The Compass

I don’t suppose anyone would argue with the proposition that the wheel is the most compassimportant invention in the history of mankind.

I do realise that some folk think it was the thermos flask:
“The thermos flask! That only keeps cold things cold and hot things hot!”
“Yes, but how does it know?”

Even so, most don’t seriously doubt the impact the wheel has had on mankind’s development. And I don’t think there’s any doubt the compass is up there with the wheel as a significant invention.

The compass was discovered in 11th century China when someone realised that a lodestone suspended from a thread always pointed the same way. What a ‘Eureka’ moment that must have been!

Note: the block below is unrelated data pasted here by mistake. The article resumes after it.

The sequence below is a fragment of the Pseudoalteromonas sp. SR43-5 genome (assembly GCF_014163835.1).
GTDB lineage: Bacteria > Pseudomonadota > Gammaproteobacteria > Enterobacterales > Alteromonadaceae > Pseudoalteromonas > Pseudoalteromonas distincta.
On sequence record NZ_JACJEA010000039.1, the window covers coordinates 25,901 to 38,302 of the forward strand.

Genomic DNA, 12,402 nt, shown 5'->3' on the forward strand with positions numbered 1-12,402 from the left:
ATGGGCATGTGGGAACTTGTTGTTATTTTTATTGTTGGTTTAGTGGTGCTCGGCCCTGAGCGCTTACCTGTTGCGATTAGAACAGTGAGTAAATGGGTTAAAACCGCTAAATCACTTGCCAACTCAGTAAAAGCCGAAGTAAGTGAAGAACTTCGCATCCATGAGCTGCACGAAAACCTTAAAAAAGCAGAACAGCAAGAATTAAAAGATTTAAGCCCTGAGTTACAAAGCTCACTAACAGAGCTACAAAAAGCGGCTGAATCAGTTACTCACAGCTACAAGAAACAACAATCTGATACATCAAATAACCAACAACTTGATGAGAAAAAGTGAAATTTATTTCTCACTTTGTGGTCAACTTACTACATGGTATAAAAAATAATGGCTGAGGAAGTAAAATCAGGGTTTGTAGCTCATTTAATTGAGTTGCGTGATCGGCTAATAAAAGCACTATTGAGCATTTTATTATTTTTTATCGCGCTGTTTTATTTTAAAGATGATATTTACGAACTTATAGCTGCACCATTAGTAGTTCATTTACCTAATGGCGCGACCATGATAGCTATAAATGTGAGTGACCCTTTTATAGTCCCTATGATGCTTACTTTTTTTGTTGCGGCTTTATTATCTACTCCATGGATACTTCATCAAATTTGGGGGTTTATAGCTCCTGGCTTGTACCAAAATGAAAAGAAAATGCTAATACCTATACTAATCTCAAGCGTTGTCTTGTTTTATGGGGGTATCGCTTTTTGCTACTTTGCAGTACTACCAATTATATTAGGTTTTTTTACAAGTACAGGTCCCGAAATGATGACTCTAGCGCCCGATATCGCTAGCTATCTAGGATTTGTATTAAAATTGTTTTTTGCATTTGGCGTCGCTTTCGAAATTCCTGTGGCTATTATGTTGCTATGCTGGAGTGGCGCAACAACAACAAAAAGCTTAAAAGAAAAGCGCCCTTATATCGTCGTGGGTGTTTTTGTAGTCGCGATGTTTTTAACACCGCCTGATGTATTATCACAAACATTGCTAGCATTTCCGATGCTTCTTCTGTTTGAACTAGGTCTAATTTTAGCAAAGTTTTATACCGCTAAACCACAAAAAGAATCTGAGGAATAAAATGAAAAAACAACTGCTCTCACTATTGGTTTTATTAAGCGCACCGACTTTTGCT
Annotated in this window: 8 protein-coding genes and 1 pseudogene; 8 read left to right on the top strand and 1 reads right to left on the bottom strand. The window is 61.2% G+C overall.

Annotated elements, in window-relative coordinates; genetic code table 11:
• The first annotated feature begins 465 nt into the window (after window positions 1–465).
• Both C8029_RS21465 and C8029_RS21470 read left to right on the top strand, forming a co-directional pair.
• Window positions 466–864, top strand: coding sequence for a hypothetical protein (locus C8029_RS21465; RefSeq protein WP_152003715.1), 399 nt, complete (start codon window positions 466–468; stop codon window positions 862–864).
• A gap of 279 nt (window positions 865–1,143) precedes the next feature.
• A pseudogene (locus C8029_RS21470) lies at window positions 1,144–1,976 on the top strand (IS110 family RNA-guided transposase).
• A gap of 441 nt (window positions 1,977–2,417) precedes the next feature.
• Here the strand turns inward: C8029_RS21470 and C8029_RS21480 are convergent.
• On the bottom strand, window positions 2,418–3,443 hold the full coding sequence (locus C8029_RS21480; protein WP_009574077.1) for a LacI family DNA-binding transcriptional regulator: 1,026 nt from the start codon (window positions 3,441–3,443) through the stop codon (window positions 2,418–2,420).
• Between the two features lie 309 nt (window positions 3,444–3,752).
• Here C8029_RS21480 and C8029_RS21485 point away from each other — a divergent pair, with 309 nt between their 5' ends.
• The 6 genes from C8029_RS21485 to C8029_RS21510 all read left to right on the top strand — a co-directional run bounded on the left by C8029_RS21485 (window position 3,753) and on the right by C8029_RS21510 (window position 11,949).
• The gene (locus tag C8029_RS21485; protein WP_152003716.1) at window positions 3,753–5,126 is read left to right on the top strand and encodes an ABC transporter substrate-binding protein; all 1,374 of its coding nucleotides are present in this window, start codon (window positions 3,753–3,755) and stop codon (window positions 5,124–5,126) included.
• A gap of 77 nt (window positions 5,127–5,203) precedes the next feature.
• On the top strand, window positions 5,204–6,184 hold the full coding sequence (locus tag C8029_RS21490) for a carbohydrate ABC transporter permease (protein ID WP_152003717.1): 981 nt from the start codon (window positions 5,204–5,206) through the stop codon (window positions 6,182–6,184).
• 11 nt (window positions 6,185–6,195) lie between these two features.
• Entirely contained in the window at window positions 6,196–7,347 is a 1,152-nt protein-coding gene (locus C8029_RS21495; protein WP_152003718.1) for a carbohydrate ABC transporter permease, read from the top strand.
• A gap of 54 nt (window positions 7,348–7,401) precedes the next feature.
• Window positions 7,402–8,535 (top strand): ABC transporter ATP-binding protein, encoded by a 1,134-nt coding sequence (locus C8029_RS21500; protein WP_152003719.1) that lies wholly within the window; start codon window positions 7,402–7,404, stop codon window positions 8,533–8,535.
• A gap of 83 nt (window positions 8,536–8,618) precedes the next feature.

Unfortunately the Chinese marketing organisation of the day didn’t immediately see the navigation application as worthy of pursuit, seeing more potential in the Feng Shui application. So property developers concerned with the spiritual well-being of their building’s occupants, rather than explorers, were the first beneficiaries of this new technology.

Eventually, however, word spread of the lodestone phenomenon and the compass was put to proper use and the rest is history.

Then came GPS, but that’s another story.